A year ago, the Shetland shellfish industry - which is worth at least £7m annually - won generous praise from Scottish Fisheries Minister, Richard Lochhead, for its 'outstanding achievement' as three of their main fisheries - King Scallop, Velvet Crab and Brown Crab became the first of their kind globally to achieve the sought-after Marine Stewardship Council (MSC) certification as sustainable and well-managed fisheries.

Jeweller and enameller move their business to Shetland

One of the UK's leading silversmiths and a well-known jeweller and enameller have moved their home and workshops to Shetland.

The couple's work is currently on show at the Bonhoga Gallery in Weisdale. Rod Kelly makes fine silverware, often also using gold, and specialises in intricate 'chasing' of the metal to produce extraordinarily beautiful pieces, many of them substantial. He has work in many collections, including the V&A, No.10 Downing Street, the Royal Mint and St Paul's Cathedral. He trained in Birmingham and at the Royal College of Art and, after living and working in Norfolk for 25 years, has renovated a croft house in Shetland, in which to work part-time.

His wife, Sheila McDonald, produces exquisite jewellery - necklaces, brooches, earrings and cufflinks - using gold, gold leaf, silver and enamelling. She also makes beautiful beakers. She originally pursued textile design at the Glasgow School of Art before being drawn towards silversmithing and jewellery design, which she studied at the Royal College of Art in London.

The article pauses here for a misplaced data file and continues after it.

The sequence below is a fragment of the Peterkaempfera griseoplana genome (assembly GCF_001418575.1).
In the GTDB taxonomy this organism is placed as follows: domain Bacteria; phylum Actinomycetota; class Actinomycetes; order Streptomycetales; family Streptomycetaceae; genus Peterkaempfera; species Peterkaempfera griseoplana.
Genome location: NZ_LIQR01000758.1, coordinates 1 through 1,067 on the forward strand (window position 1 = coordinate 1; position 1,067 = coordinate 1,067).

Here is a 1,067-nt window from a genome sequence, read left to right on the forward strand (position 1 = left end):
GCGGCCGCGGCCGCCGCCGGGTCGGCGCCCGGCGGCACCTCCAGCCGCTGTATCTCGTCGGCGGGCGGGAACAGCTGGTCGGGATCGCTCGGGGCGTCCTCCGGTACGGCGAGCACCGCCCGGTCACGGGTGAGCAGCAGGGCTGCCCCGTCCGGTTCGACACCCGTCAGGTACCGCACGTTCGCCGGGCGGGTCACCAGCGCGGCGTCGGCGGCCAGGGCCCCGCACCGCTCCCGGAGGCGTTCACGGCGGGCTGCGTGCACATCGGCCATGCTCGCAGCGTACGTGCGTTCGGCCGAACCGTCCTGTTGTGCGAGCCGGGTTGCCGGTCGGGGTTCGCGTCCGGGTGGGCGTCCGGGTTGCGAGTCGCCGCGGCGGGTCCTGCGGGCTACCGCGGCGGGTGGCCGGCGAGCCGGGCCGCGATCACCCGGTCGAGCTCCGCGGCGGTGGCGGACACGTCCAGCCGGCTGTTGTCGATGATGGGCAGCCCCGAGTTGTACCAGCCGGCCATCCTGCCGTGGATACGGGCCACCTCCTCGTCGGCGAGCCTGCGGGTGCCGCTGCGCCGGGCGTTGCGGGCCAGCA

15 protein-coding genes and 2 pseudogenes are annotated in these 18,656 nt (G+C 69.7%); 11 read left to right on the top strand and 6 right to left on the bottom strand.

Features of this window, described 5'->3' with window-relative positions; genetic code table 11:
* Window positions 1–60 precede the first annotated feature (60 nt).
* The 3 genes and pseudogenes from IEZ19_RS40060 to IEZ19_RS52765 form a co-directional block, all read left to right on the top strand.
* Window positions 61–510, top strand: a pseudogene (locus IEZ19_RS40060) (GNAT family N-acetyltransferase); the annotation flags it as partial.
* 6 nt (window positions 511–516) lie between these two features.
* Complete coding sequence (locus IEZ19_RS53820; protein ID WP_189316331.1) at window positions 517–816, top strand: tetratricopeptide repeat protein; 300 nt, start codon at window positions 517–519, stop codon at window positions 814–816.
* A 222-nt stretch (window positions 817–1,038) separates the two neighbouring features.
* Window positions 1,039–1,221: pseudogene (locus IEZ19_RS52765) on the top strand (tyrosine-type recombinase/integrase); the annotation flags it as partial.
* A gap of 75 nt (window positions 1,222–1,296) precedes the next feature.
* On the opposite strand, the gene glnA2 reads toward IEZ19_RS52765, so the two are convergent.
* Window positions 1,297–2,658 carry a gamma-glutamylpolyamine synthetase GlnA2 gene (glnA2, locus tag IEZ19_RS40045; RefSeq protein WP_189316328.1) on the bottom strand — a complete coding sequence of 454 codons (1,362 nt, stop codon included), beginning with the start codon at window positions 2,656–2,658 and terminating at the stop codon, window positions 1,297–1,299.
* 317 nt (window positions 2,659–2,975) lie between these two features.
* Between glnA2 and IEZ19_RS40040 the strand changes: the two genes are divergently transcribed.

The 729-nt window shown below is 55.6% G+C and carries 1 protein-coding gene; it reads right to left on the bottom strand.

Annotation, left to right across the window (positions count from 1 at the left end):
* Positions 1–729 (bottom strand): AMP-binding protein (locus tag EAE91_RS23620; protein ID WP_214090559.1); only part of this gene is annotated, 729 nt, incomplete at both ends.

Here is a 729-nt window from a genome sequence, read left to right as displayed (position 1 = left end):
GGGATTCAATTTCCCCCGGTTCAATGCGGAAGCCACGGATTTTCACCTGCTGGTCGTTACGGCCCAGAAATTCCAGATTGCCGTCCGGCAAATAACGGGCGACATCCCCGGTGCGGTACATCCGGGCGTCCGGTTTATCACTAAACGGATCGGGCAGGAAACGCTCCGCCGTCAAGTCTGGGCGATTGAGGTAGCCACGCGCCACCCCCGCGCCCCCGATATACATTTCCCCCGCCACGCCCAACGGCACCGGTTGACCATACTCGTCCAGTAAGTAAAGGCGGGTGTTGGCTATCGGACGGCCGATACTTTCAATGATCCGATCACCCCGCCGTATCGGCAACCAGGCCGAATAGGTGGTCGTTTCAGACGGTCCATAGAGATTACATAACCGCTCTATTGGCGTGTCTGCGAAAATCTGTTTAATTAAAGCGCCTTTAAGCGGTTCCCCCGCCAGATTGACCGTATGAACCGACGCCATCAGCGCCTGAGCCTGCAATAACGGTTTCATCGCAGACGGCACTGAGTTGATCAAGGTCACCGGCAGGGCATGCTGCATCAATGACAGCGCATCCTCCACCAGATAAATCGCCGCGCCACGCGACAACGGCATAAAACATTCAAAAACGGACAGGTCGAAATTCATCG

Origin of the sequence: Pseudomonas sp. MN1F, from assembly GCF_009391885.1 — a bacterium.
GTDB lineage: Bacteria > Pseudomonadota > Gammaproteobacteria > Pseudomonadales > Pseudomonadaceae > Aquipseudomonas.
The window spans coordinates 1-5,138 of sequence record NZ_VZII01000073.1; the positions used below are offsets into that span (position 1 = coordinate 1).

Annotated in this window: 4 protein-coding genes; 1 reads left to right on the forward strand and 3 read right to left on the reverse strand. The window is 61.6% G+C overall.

The exhibition at Bonhoga brings together commissions and new pieces inspired by Shetland. Rod and Sheila have collaborated on some of the pieces. Their work is of quite breathtaking quality and Shetland is fortunate to have two more exceptional artists join an already thriving creative community. The show at Bonhoga runs until 21 April.

Scottish Government Cabinet to hold summer meeting in Shetland

The Scottish Government will meet in Shetland later this year as part of its sixth year of summer cabinet meetings outside Edinburgh.

Speaking at the Convention of the Highlands and Islands at Mareel in Lerwick, Finance Secretary John Swinney confirmed that the Cabinet will visit in July.

In addition to the formal cabinet meeting, Ministers hold open meetings for the local community as part of such visits and the public are encouraged to attend the sessions, where Ministers will be on hand to answer questions.

Mr Swinney said: "The summer cabinet programme provides an excellent opportunity for the Scottish Government to meet hundreds of people from communities across Scotland. "The Highlands and Islands make a substantial contribution to Scotland's economy and culture. My cabinet colleagues will be meeting in Shetland this summer to hear first hand about the issues important to the people of Shetland and to set out what the Scottish Government is doing to support the growth and prosperity of these islands now and in the future."